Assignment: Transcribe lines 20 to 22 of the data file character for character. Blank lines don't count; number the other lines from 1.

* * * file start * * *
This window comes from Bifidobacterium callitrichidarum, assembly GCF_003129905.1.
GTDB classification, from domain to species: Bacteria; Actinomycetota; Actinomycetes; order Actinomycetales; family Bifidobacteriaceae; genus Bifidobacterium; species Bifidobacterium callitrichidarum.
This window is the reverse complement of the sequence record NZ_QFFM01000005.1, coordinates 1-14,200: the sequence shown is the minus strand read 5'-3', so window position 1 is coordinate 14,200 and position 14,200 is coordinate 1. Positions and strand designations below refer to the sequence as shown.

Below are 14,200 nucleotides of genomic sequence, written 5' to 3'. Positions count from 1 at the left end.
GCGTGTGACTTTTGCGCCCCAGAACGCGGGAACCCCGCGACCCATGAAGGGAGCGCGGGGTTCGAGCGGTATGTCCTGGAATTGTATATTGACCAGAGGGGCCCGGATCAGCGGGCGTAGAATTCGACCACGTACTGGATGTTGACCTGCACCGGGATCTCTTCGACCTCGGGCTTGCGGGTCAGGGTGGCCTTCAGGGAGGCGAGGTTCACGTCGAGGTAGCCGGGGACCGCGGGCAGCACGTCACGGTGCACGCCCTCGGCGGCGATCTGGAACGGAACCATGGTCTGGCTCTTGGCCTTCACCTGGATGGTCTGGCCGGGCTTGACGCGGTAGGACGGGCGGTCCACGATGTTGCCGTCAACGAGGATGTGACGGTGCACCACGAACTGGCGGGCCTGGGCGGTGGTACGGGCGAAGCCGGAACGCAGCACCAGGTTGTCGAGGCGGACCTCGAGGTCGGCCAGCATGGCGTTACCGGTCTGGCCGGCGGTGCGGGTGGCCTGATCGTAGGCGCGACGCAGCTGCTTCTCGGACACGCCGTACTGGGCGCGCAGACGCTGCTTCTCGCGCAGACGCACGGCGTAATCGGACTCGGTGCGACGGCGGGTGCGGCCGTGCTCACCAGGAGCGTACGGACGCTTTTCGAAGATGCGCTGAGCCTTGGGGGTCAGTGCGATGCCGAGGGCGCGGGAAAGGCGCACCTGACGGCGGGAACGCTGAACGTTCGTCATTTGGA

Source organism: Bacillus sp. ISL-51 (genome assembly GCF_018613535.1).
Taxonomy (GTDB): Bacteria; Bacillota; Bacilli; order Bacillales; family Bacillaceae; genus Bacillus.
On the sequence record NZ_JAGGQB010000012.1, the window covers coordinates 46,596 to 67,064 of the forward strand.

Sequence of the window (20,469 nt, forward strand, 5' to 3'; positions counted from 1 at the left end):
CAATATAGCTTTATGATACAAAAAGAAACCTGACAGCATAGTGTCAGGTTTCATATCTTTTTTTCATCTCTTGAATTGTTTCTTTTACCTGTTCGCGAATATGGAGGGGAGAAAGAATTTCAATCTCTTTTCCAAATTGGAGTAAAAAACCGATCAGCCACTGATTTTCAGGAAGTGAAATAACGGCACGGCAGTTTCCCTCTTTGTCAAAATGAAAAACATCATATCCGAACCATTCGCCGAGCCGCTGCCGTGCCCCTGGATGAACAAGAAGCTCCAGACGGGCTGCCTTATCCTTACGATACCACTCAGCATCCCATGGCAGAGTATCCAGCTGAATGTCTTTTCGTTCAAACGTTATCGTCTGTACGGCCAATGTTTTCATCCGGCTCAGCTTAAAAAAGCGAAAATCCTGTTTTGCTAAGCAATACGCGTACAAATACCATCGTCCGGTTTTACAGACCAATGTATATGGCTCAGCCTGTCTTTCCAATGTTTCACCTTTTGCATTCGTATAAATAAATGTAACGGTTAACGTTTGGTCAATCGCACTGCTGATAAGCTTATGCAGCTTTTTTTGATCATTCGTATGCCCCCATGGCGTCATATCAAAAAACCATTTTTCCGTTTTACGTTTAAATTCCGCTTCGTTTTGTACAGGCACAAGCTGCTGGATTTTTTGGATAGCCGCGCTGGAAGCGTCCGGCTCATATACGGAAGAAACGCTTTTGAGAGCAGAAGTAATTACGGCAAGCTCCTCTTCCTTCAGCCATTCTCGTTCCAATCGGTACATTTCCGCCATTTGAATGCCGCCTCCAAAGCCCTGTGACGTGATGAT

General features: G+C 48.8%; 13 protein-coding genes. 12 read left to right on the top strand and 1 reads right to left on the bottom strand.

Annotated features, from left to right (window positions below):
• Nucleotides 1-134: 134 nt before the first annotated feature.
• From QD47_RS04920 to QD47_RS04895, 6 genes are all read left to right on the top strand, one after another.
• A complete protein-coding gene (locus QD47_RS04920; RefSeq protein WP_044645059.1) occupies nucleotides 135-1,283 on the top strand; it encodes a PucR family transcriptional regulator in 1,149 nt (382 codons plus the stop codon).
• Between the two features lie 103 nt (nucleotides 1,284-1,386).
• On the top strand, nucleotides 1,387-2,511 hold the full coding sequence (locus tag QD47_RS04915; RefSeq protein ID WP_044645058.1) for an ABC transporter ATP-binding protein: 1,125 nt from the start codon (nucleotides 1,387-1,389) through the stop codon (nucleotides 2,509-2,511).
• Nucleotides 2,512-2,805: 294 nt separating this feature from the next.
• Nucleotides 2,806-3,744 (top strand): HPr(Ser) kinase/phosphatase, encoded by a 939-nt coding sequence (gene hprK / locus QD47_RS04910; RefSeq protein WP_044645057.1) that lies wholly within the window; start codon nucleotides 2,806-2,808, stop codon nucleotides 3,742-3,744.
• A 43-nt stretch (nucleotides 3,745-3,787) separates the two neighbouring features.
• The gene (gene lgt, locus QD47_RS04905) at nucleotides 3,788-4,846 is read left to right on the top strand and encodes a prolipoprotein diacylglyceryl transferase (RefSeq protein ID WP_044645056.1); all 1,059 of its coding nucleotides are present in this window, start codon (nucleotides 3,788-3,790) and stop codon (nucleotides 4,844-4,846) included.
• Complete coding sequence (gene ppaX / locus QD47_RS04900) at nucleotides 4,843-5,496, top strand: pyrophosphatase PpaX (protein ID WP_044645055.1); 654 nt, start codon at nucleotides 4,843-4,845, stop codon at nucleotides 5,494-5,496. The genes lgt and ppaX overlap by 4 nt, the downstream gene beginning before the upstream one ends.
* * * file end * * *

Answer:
• A 43-nt stretch (nucleotides 3,745-3,787) separates the two neighbouring features.
• The gene (gene lgt, locus QD47_RS04905) at nucleotides 3,788-4,846 is read left to right on the top strand and encodes a prolipoprotein diacylglyceryl transferase (RefSeq protein ID WP_044645056.1); all 1,059 of its coding nucleotides are present in this window, start codon (nucleotides 3,788-3,790) and stop codon (nucleotides 4,844-4,846) included.
• Complete coding sequence (gene ppaX / locus QD47_RS04900) at nucleotides 4,843-5,496, top strand: pyrophosphatase PpaX (protein ID WP_044645055.1); 654 nt, start codon at nucleotides 4,843-4,845, stop codon at nucleotides 5,494-5,496. The genes lgt and ppaX overlap by 4 nt, the downstream gene beginning before the upstream one ends.